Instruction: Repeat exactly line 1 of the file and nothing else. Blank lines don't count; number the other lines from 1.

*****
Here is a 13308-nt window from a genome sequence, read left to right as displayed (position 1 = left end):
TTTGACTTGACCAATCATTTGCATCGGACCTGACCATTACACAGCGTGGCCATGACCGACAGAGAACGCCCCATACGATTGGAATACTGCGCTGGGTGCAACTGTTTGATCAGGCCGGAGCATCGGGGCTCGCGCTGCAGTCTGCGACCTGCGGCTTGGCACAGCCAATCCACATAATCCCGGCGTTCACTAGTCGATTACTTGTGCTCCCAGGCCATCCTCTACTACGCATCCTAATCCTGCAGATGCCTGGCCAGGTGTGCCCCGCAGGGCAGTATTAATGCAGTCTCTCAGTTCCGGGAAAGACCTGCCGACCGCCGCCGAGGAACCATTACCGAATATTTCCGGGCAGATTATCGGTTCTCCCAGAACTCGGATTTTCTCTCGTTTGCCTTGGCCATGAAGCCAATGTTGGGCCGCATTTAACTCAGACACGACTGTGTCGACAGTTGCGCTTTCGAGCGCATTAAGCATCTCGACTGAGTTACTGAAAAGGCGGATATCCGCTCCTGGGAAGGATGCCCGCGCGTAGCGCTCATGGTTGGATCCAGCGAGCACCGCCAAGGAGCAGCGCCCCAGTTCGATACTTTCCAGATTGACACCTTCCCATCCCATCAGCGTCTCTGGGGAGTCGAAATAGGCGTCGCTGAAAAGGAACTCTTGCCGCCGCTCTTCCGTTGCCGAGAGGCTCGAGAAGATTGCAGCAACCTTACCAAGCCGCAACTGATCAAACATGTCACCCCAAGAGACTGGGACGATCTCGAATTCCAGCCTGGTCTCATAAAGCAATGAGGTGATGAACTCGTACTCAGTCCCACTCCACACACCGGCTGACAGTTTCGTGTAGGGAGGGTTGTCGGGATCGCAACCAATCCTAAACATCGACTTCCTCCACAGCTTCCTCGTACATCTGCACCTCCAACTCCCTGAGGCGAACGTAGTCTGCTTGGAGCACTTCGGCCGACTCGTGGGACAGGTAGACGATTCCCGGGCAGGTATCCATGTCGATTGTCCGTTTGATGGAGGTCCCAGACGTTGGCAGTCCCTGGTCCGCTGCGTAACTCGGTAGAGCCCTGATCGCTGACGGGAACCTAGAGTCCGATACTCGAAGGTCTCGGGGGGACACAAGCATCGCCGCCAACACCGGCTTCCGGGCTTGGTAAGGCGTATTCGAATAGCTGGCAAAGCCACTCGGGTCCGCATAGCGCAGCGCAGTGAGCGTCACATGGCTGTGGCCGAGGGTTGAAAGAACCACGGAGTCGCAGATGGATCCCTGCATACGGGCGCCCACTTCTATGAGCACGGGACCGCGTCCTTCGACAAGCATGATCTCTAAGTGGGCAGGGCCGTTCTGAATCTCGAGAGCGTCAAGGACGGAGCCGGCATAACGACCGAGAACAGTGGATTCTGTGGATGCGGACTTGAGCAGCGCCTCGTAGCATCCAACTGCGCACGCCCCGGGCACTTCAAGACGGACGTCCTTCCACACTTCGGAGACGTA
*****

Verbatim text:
Here is a 13308-nt window from a genome sequence, read left to right as displayed (position 1 = left end):